OOPM is the new name for what used to be termed "MOOSE". OOPM/MOOSE (Multimodeling Object-Oriented Simulation Environment) represents an implementation for a simulation system that is under construction, and based on an extension to object oriented design. MOOSE is the next generation of SimPack which was initiated in 1990 for providing a general purpose toolkit of C and C++ libraries for discrete-event and continuous simulation.
The purpose of MOOSE is to allow analysts to simulate physical processes by building multimodels. A multimodel is a heterogeneous hierarchy of models where a model component at one level of "abstraction" is sub-refined into a model, possibly of a different type, at the next lower level. There are two aspects of MOOSE: the underlying research that is ongoing to make MOOSE possible, and details of the implementation. We will address both of these issues.
The structure of the implementation is as follows:
The GUI allows users to both construct visually- oriented models, as well as view the output from these models in the 2D color scenario window. In many ways, MOOSE will appear similar to commercial simulation packages, such as SES Workbench, when it is complete. Multi-level, graphical object-oriented model building will be facilitated. The new aspects of MOOSE, over previously done work, are: (1) support for abstraction and multimodeling; and (2) support for planning using simulation. The software is also very portable and freely available to other researchers for further extension. This philosophy is built upon our previous SimPack software started in 1990. SimPack currently has 160 users worldwide and is documented in the PIs home page (see below title). The first aspect, multimodeling, allows users to construct multi-level models where each level represents an abstraction level for the system being designed or modeled. Multimodeling affords two types of abstraction: (1) structural and (2) behavioral. The structural abstraction is a byproduct of the hierarchical design process performed using the GUI and the use of the BLOCKS language to ensure that all system components are coupled correctly (interlevel and intralevel). The behavioral abstraction allows a user to remove lower levels of abstraction through system identification procedures (using a linear systems and neural network approaches).
We are using the Tk/Tcl toolkit for our GUI development work. Tk/Tcl permits sophisticated GUIs to be developed on top of BLOCKS and C++. Three Tk/Tcl Windows are planned. Each window will have control icons (buttons with an icon instead of text). This means each window can accept input and produce output in that window.
Window 1: Modeling Window
The steps needed to construct a model are found in a methodology called object oriented physical modeling. The first step is to create a conceptual model composed of generalization and aggregation hierarchies. The next step is to fill in attributes and methods for each class, and then to create objects from classes. We have enhanced the existing object oriented programming methodology to handle physical situations by making the definitions of "attribute" and "method" more general. Attributes are defined as either variables or static models. A sample static model is a constructive geometry (CSG) model for the physical object. Methods can be code or dynamic models. Dynamic models are of three primitive types: declarative, functional or constraint.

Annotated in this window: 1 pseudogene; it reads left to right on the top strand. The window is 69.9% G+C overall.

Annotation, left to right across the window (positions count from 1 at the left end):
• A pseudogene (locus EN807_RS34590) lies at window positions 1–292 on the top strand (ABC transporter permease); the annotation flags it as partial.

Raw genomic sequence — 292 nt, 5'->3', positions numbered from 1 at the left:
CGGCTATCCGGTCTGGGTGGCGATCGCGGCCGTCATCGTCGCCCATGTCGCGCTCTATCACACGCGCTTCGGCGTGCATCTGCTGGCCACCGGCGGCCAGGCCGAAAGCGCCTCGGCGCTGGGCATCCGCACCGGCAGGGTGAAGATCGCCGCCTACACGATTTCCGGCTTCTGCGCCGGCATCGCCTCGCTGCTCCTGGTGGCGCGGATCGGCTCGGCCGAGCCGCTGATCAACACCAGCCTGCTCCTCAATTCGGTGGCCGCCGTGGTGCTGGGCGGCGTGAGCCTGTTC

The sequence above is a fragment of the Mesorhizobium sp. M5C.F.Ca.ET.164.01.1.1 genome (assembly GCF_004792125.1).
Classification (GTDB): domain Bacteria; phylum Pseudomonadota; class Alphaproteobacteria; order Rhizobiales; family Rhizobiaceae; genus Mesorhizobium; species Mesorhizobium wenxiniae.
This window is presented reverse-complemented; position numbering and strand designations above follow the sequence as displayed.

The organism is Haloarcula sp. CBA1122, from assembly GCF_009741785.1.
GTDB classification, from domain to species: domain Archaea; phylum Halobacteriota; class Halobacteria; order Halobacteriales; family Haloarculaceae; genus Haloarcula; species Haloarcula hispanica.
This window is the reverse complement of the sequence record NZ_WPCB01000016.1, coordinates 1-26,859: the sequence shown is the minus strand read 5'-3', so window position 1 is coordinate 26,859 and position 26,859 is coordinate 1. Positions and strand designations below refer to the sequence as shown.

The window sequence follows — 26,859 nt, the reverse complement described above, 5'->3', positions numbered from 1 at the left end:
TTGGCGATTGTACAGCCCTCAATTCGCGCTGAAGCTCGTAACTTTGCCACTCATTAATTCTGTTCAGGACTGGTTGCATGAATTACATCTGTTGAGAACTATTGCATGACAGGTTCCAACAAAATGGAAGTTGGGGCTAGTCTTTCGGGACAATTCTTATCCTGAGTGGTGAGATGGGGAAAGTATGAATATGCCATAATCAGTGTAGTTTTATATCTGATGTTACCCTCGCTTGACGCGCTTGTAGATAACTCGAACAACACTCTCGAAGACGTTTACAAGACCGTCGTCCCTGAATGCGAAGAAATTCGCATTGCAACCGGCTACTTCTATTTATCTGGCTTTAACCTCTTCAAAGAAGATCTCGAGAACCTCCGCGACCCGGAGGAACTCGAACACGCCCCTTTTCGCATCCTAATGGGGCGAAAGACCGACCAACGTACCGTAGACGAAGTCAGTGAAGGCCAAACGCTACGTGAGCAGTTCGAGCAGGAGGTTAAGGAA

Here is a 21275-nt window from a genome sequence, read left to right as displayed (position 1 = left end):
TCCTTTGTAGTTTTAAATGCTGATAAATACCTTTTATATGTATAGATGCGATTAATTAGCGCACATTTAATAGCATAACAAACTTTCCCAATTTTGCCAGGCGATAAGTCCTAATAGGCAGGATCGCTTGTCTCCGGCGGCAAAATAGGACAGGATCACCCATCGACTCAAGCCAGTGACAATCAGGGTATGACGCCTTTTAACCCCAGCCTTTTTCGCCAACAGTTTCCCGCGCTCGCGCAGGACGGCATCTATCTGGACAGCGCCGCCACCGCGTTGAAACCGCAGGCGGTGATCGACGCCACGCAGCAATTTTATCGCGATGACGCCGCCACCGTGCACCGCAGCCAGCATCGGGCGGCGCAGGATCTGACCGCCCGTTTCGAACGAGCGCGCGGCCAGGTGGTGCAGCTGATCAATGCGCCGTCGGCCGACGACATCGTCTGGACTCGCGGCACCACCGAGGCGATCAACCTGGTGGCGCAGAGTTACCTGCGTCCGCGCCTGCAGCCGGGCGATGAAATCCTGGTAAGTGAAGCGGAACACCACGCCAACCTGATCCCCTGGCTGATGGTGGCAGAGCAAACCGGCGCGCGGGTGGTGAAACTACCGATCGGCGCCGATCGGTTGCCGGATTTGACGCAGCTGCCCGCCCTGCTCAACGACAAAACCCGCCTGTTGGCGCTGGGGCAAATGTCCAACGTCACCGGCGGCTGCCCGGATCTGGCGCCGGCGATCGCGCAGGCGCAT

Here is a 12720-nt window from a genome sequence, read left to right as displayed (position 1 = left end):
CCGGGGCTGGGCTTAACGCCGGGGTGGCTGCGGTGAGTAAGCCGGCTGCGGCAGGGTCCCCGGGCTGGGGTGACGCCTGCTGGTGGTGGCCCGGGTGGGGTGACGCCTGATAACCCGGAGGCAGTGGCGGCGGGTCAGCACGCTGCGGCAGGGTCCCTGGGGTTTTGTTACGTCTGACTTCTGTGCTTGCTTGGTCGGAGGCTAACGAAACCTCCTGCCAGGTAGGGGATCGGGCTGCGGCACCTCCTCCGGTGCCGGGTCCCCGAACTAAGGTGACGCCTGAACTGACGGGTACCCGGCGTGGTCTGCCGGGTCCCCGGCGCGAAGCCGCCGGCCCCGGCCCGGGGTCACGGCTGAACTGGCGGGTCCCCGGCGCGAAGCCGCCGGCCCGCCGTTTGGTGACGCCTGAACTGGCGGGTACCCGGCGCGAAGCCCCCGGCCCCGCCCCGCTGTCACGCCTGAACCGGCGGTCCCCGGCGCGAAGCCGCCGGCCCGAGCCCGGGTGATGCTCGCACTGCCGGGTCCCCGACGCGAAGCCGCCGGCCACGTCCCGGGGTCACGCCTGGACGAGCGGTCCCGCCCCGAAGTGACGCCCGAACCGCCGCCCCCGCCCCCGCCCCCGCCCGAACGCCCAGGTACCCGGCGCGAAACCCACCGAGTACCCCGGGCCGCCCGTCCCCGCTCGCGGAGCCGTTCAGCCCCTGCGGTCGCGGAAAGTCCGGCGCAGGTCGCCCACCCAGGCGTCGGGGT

The components in the dynamic models will have a flexible icon-based structure. For example, when the analyst constructs a finite state machine, they can use a circle icon for the state or a raster image. The conceptual model is stored in a "topology file."
In the modeling window, one can perform multiple simulations since one models not only the physical system, but also the process of modeling. That is, the analyst is modeled as an object, with his own attributes and methods. An example method is one which initiates simulations to analyze output for future runs.
Window 2: Scenario Window
This represents the output of the simulation. What object behaviors should be displayed and how should the objects be represented? There should be a base map and overlay maps. Also, it should be possible to view graphs of one variable versus another (such as state vs. time). Graphs could just end up being pop-up windows which come up over the scenario window (but which can be moved around). Icons can move around over the maps (and overlays).
The BLOCKS modeling language provides an assembly language for the different types of models supported in MOOSE. The primary types of initially supported models are: 1) FSA, 2) functional, 3) Petri net and 4) Equational. In many ways, the BLOCKS language resembles a modeling language for digital circuits. All supported model types are translated into BLOCKS models and then simulated using the SimPack toolkit.
SimPack is a collection of C++ programs and libraries to support simulation. Currently, SimPack supports individual model types by allow the user access to libraries for event scheduling, queuing, and equation solving. Also, we are adding tools for experimental design and analysis to SimPack, which supports the simulation-based planning and decision making.
The following freely available software is used to create MOOSE: